EU pledges funding for health, education and stability to African leaders at Brussels summit


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The EU hosted more than 40 African leaders in Brussels on Thursday in a bid to reassert its influence on a continent where China and Russia have made large investments and where many have felt let down by the rollout of European vaccines against the virus. COVID-19.

The European Union will offer several support programs at the summit to strengthen health, education and stability in Africa, and will pledge half of a new investment campaign of 300 billion euros (340.9 billion euros). dollars) launched to compete with China’s Belt and Road initiative.

But the meeting also comes just as France and its allies fighting Islamist militants in Mali announced on Thursday that they would begin their military withdrawal from the country.

Europe and other wealthy countries have been heavily criticized for hoarding protective gear and later vaccines during the pandemic, with some African leaders saying slow donations could lead to “vaccine apartheid”.

At the start of February, only 11% of Africans were fully vaccinated against the coronavirus – far fewer than in the world’s wealthiest regions.

Sierra Leone’s President Julius Maada Bio has challenged Europeans to remember that there are ‘human beings on the other side’ in Africa who have been left behind in the unequal global response to COVID -19, adding that this has security implications.

Europe has also been appalled by travel bans to South Africa after the Omicron variant was detected late last year.

South African President Cyril Ramaphosa has said he and other African leaders will raise the issue of intellectual property rights for COVID vaccines and treatments. Many developing countries want these rights removed, but face opposition from wealthy countries, including many EU countries.

Avoid thorny issues

Tensions are rising over other issues between two continents with colonial ties, including migration flows and the erosion of democracy in several African countries, some of which have recently experienced coups, including Mali.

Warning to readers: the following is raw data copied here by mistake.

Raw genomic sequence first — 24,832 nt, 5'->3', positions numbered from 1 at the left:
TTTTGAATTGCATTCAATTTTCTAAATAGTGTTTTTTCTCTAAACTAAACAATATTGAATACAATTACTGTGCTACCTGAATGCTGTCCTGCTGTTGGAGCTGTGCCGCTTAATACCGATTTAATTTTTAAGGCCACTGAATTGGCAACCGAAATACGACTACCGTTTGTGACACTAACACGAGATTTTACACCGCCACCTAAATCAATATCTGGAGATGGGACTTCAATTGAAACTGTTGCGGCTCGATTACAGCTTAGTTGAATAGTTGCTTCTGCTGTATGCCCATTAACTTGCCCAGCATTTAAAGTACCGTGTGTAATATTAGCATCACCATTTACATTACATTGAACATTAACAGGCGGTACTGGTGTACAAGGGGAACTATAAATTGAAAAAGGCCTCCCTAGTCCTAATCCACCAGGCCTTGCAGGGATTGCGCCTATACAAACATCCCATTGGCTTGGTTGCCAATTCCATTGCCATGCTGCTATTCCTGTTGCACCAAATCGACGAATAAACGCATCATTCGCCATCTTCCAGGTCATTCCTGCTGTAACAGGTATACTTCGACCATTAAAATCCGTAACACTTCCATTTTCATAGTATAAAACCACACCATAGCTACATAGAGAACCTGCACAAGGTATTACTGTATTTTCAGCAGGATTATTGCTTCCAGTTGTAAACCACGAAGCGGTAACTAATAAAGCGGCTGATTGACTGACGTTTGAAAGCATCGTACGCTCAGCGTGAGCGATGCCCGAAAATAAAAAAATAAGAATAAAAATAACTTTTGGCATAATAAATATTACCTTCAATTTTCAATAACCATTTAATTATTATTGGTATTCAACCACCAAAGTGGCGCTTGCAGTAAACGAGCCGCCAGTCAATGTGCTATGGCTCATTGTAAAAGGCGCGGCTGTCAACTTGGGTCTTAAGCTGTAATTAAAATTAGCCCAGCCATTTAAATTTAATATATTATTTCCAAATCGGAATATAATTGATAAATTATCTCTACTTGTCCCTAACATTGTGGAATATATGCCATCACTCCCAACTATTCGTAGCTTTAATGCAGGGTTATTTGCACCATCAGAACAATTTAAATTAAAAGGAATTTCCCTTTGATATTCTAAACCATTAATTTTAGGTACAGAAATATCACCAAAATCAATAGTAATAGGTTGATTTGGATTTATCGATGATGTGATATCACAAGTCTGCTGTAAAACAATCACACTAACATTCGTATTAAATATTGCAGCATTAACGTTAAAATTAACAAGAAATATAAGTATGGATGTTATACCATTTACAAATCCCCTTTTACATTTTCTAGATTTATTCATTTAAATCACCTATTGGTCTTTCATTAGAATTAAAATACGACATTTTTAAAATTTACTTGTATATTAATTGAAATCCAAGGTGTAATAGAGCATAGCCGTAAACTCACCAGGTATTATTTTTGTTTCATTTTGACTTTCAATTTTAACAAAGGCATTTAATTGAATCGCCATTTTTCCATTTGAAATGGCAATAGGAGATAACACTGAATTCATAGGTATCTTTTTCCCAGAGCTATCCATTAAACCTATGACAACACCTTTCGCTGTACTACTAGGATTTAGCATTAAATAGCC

Frank Mattheis, an expert in area studies at the United Nations University, said the summit would seek to highlight areas where cooperation shows promise and avoid thorny issues.

The European Commission announced this week that the EU and the Gates Foundation will invest more than €100 million over the next five years to help set up an African medicines regulator to boost the production of medicines and vaccines on the continent.

The race to establish the African Medicines Agency (AMA) comes after the pandemic exposed the region’s reliance on imported vaccines.

Just over 5% of medicines and 1% of vaccines consumed by Africa’s population of 1.2 billion are produced locally. The EU says it will provide support to help Africa produce 60% of the vaccines it needs by 2040.

Part of AMA’s funding will come from €150 billion to be mobilized for Africa over the next seven years under the EU’s Global Gateway programme.

Separately, the European Investment Bank announced on Thursday that it would provide 500 million euros in cheap loans to African countries to strengthen health systems. This line of credit should mobilize a total of 1 billion euros of private and public investments, the bank said.

W. Gyude Moore, senior policy analyst at the Center for Global Development, welcomed the investment pledge and said he hoped it would launch a partnership of true equals.

“But there is a long history of broken promises like this when it comes to the EU and Africa, so the African Union, while cautiously optimistic, will remain skeptical until this commitment is converted. in projects on the ground”. ($1 = 0.8800 euros)



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